The In’s And Out’s Of Back Pain
The vast majority of people will experience back pain at some point in their lives. In the western world, the main culprit is poor posture and lack of exercise. It’s interesting to note that in less developed countries where people have more physical lifestyles, back trouble is an incredibly rare occurrence.
However, while back problems are often incurable, it’s usually easy to manage them. The trouble is, your back might be giving you a signal that something else is wrong – something far more dangerous than a simple slipped disc or a pulled muscle. In today’s guide, we’re going to go through some worrying conditions that might be the underlying cause of your back trouble.
When you go to a doctor and complain of back pain, they will tend to explain it away as a result of an injury. It’s rare that you will get an MRI or Xray scan – mainly because they can be incredibly unreliable, but also because the doctor feels there is little point. However, pain in your lower back could be a sign of something much more serious – including cancer.
Tumors in and around the spine can grow a phenomenal amount of left unchecked. And the pain might also be a symptom of cancers and tumors in your bowels, prostate, or lower organs such as your kidneys. If you find that the pain is increasing as time goes by, or is unaffected by the position you are standing or sitting in, make sure you go back to your doctor. Demand a scan of some description, because the longer cancer goes untreated, the worse your outcome is likely to be.
The spine and the structures it consists of are incredibly delicate. And if you get a nasty injury or damage your back in any way, there are no guarantees that the spine will be free from infection. It’s a serious issue, too, as it can be incredibly difficult to detect at first until symptoms reach dangerous proportions. And once that infection starts to spread, it can cause large issues all the way up your back, through your spinal cord, and even into your brain.
However, it is possible to feel a spinal infection if you know what to look for. The condition often causes a distinct spot of tenderness, and slowly, over time, starts to create a constant pain. You will also find that your spine feels incredibly rigid – and you might suffer from frequent bouts of fever and illness.
Ankylosing Spondylitis is an arthritic condition that causes huge inflammation of the spine and the pelvis. It can turn into a highly restrictive illness, making it difficult for you to walk and stay comfortable while going about your daily business. And, it tends to get worse as time goes by, meaning the sooner you start receiving treatment, the better. That said, Ankylosing Spondylitis has characteristic symptoms from regular back pain, which are easy to spot if you know what to look for.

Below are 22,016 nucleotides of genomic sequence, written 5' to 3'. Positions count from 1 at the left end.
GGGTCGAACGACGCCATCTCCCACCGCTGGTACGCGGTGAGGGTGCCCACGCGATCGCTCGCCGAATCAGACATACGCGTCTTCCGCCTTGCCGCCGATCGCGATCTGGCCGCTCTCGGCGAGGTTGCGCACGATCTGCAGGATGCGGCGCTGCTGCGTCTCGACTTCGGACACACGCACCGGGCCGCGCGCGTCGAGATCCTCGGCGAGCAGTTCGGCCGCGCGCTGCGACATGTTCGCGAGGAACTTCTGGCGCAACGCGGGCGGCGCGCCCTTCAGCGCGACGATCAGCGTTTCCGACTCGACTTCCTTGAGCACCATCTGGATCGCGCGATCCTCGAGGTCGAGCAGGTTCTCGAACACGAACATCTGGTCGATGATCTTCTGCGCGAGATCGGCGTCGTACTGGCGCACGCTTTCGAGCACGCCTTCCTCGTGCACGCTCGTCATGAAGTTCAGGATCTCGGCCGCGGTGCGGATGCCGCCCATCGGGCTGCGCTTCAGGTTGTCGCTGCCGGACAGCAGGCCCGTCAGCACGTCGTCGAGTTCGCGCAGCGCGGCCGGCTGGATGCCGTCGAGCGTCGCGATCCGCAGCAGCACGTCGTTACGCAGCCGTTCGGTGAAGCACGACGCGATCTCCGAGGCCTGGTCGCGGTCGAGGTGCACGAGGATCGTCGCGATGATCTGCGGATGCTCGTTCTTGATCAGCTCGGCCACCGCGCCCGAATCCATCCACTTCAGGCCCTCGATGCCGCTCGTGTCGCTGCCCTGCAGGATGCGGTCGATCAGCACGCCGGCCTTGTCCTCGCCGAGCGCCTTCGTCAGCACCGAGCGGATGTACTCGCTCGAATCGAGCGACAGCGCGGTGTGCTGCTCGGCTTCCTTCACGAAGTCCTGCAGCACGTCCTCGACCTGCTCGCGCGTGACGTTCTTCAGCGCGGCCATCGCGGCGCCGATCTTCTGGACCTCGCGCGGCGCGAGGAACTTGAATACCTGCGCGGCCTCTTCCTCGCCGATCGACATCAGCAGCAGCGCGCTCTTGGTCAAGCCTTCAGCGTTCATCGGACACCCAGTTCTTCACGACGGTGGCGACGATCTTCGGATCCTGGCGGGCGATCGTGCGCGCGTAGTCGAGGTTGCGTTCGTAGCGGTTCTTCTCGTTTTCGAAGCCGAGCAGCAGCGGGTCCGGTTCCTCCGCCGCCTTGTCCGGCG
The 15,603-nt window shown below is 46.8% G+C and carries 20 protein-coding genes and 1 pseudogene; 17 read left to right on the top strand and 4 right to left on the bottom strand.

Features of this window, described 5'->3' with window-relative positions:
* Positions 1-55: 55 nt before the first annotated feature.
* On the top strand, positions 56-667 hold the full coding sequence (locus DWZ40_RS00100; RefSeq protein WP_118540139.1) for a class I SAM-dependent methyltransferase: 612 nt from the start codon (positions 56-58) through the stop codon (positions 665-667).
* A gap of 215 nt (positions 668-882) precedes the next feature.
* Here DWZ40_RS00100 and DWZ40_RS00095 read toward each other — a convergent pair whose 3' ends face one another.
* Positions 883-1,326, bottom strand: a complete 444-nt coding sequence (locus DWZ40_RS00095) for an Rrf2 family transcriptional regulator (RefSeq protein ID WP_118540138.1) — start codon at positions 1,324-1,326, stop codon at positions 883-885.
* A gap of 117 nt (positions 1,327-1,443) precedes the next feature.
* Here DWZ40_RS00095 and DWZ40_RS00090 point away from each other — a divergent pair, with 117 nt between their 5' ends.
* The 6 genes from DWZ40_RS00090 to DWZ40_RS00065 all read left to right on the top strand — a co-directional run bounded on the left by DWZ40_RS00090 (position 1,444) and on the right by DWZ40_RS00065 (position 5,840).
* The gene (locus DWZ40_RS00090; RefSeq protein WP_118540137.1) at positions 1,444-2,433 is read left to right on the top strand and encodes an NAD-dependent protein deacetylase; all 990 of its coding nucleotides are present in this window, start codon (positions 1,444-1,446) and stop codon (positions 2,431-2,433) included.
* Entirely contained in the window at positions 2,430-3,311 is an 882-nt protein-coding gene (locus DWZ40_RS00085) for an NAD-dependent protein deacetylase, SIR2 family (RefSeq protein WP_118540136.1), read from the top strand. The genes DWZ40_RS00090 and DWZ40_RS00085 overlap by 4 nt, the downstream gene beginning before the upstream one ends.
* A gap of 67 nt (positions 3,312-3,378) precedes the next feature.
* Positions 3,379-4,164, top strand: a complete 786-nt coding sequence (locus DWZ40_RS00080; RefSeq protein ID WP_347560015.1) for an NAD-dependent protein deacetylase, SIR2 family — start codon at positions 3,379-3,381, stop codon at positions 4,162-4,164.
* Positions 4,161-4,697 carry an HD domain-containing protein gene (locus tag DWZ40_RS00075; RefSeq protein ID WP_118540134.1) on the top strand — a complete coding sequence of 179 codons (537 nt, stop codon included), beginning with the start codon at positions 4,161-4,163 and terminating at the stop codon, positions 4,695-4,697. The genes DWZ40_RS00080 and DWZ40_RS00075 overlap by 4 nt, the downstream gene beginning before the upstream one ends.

It’s a long-term pain, for a start. But its most distinctive symptom is that it eases off with exercise and feels worse after you have been resting. Ankylosing Spondylitis sufferers often have incredibly stiff and painful backs in the morning. Bear in mind that although the condition is more prevalent in men, it is not uncommon for women.
One of the most painful conditions that could be causing you back pain is Spinal Stenosis. It tends to affect people who are 50 years old and above, but it is not uncommon to younger people. It’s a condition that causes a narrowing of the spine, often brought on by arthritis, and it can cause exceptional pain as the tightness of the spine starts to pinch nerve endings. Symptoms include a broad range of issues, from sciatica through to loss of bladder and bowel control.
Sufferers also tend to find walking and standing increasingly difficult as the condition develops. If you believe you might be suffering from Spinal Stenosis, it is essential to see your doctor as soon as possible. They will arrange a scan for you, and if you are diagnosed with the condition, there are several types of treatment available. Regular use of painkillers can offer you short-term relief, and if the symptoms are too painful to handle, you might have to take steroid injections, which can help ease inflammation. Nerve blocks – such as anesthetics – can also help, and there might be an opportunity to get help via surgical procedures, too.
Aneurysms in your abdominal region can also cause back pain. Arteries in your midriff can balloon to an enormous size, which adds pressure the spine, causing lots of pain. Sufferers will feel a throbbing pain in the spine or lower back, and it can often be in sync with your pulse.
Interestingly, most people who get abdominal aneurysms often fall into one of three categories. Hypertensive smokers, diabetics, and anyone at risk of heart disease are all more likely to get the condition. If you feel the symptoms of an abdominal aneurysm, make sure you visit your doctor and request a scan. The ballooning can get worse in many cases, and will ultimately cause you a lot more pain as it squeezes against your spine.
Cauda Equina Syndrome
The good news about Cauda Equina Syndrome is that its symptoms are easier to spot than almost anything else on this list. The bad news is that those traits make for pretty grim reading. You might find it hard to urinate while suffering from fecal incontinence at the same time. Your groinal area can often feel numb, and it is sometimes accompanied by a general weakness in the legs. In short, you will know when you have it – and you need to see a doctor sooner rather than later. There’s a good reason why. While Cauda Equina is a condition itself, it is usually caused by other issues, such as a ruptured disc or a back trauma. But it can also be a sign that you have a severe infection in your spine or cancer somewhere in your lower body.
Do you suffer from back pain? If so, let us know how you deal with your symptoms and get on with leading your life – hit us up in the comments section below!